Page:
EMD Saves A Life

Audrey Fraizer

Audrey Fraizer

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Rob Lippmann talks about his recent CPR saves solely in the interest of public service. It was good for the image of emergency dispatchers and, of course, the people he helped save by giving over-the-phone instructions.

That’s true; however, he doesn’t credit his part in the picture. He says it’s the luck of the draw who gets a call requiring PAIs. “I happened to be the one taking them. Anyone else here would have done the same,” said Lippmann, an emergency communications officer at Pasco County 911/Central Dispatch, New Port Richey, Florida (USA). “We have the instructions and if the patient’s viable, there’s a good chance the person will survive.”

A local news station picked up the story, and Lippmann was interviewed on air. He was called a hero, which is another compliment to which he takes exception. “It’s not only me, what I do,” he said. “Everyone here and in emergency communications across the world is a hero. We’re fortunate to have the tools that can save lives.”

The call the news station picked was one Lippmann answered on Nov. 3, 2021. Lippmann gave CPR instructions to a caller reporting her husband collapsed in the kitchen and was unable to answer her questions. She quickly notified her brother, who lives close and is certified in CPR. Although it took a few seconds for the brother to get into the rhythm of CPR, Lippmann calmly provided instructions and guided the counting of compressions. The man survived.

Jeff Hupp, of Zephyrhills, Florida, the man who had experienced sudden cardiac arrest personally reached out to thank Lippmann for saving his life. A meet and greet was arranged [Dec. 10, 2021], and the news crews showed up, Lippmann said. “It was a positive outcome and good press.” He said he was humbled to meet the Hupps and, true to his nature, credited the caller for strict attention to instructions.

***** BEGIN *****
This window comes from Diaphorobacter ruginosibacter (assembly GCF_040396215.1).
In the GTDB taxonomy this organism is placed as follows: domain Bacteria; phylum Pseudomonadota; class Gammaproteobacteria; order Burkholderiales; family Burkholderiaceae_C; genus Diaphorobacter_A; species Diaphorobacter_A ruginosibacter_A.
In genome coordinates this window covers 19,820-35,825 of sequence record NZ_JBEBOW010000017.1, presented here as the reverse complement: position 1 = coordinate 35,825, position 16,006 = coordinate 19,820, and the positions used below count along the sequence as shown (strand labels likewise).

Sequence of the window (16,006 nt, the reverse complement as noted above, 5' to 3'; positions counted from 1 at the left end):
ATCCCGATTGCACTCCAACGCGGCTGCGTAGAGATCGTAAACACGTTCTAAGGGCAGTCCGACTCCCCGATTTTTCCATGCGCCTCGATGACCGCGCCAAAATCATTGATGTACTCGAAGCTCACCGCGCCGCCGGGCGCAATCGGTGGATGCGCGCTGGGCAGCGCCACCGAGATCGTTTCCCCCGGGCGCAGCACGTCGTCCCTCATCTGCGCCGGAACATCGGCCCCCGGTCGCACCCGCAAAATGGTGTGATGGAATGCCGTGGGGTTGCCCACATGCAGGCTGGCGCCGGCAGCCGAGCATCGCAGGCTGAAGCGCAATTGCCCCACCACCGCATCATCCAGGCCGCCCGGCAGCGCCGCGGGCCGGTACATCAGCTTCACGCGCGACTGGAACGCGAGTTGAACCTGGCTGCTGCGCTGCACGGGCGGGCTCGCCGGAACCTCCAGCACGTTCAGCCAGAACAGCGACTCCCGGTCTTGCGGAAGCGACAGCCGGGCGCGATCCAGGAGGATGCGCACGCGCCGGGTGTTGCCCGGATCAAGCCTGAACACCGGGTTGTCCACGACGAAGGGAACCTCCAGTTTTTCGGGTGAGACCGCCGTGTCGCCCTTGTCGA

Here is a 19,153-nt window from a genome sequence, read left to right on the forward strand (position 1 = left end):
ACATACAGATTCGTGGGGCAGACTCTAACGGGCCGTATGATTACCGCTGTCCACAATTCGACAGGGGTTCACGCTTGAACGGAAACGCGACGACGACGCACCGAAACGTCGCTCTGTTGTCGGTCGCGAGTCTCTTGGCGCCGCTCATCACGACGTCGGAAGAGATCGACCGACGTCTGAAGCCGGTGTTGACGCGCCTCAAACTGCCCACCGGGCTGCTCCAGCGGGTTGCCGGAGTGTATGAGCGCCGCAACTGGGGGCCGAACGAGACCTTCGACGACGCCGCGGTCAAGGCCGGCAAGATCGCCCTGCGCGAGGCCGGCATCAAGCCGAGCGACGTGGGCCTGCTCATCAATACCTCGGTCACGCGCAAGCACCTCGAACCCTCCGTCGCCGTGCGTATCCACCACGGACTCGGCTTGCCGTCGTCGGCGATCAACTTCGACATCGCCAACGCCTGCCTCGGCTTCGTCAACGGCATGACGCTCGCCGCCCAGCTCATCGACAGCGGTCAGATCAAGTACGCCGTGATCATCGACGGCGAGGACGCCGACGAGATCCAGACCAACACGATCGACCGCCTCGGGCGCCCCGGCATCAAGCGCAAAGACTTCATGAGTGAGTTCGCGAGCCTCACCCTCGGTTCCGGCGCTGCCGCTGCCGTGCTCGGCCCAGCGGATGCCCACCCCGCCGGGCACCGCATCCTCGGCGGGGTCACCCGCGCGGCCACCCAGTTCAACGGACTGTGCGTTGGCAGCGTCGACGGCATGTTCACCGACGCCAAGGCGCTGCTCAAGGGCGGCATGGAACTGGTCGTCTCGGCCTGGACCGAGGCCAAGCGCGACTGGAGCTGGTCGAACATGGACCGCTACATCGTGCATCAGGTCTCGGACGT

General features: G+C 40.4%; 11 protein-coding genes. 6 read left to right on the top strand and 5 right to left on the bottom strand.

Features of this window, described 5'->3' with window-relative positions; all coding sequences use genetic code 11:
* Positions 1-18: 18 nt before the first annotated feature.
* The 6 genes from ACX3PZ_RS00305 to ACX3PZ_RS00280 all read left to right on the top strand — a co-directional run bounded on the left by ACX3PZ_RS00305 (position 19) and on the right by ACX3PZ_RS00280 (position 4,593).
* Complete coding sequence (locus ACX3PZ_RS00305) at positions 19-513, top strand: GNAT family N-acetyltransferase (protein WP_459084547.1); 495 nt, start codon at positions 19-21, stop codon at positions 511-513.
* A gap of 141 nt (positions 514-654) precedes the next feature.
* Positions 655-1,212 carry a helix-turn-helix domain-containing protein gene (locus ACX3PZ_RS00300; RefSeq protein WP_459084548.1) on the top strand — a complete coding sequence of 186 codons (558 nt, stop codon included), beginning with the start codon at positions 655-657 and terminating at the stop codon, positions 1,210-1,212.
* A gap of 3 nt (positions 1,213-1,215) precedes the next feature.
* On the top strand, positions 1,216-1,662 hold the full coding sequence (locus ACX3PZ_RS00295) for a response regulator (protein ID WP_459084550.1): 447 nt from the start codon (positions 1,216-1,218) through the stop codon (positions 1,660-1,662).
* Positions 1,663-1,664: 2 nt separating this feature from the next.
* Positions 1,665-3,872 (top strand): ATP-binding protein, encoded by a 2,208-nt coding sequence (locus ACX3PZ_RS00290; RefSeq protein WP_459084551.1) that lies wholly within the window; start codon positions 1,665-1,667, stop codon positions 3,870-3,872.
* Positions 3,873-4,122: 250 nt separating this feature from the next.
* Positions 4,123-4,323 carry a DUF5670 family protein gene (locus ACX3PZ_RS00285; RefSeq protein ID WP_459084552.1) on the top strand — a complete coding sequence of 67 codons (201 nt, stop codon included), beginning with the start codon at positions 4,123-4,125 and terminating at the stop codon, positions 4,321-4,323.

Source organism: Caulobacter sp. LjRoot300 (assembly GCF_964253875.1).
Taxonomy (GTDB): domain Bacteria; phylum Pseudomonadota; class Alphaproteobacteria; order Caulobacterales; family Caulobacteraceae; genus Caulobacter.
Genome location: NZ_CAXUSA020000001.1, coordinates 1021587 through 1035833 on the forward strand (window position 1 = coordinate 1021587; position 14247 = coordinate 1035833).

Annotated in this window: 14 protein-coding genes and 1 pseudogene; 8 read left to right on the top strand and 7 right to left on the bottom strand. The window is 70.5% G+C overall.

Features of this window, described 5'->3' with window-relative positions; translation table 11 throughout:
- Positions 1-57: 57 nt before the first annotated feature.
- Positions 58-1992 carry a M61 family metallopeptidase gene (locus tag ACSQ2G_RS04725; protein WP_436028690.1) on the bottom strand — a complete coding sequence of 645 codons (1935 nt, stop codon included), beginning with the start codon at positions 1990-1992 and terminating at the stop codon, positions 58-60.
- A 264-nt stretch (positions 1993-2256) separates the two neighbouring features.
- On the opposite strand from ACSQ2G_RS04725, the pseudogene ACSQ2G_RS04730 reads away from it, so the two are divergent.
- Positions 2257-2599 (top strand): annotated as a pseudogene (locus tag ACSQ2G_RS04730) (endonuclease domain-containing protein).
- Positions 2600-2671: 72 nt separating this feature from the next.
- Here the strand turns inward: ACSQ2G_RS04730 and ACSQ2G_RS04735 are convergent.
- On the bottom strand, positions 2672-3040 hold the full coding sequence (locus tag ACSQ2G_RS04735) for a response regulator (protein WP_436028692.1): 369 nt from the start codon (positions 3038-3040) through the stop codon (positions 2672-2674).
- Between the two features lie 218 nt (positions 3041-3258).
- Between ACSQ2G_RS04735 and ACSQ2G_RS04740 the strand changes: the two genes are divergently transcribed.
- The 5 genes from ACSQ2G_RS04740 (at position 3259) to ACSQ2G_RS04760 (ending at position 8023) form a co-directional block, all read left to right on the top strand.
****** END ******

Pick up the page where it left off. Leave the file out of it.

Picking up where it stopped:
Hupp, who was accompanied by several family members, saw the event less pragmatically. He was jubilant on his life saved and honored to meet Lippmann. “This Thanksgiving was one of the special ones,” Hupp said. “I had a lot to be thankful for. Not only Rob and the Pasco EMS, but everything.”1

Lippmann provided a second assist in early January by giving CPR instructions to aid in saving the captain of Special Operations, Tampa International Airport Police, following sudden cardiac arrest. Lippmann received a Pasco County 911/Central Dispatch Life Saving Award for both calls.

Lippmann has been on both sides of crisis and trauma. He started as a volunteer with a fire department at age 14, became an EMT years later, and in 2017 retired police chief (Mount Union Police Department, Mount Union, Pennsylvania, USA). His “Independence Day,” as he calls it, gave him choices, new direction. Lippmann moved close to family in Florida, and, after a year, discovered something he had already known. His life was public safety, and he really wasn’t ready to call it quits. He serves with the Florida Coast Guard auxiliary, and when he searched public safety openings, dispatch popped up.

“I dealt with 911 in police and had a good feeling about what they did,” Lippmann said. “I never knew the details until starting here [at Pasco County]. We are eyes and ears for the responders on the road.”

And, in the use of PAIs, he is the voice of calm for the people on the other side of the call.

Lippmann’s stoicism veils the importance he places on emergency dispatch. He is a strong proponent for changing the emergency dispatch public safety classification for a profession not all unlike policing.

“Same kind of stress without having to see or smell what’s happening at the scene,” he said. The difference, Lippmann said, is in the preparation. “We don’t have the time to prepare. We try to make the worst day of someone’s life better. We deal with it right away when we press the button.”



1” Zephyrhills Man Meets 911 Call Taker Who Helped Save His Life.” Pasco County Media Relations and Communications. 2021; Dec. 10. https://www.pascocountyfl.net/ArchiveCenter/ViewFile/Item/8126 (accessed Jan. 15, 2022).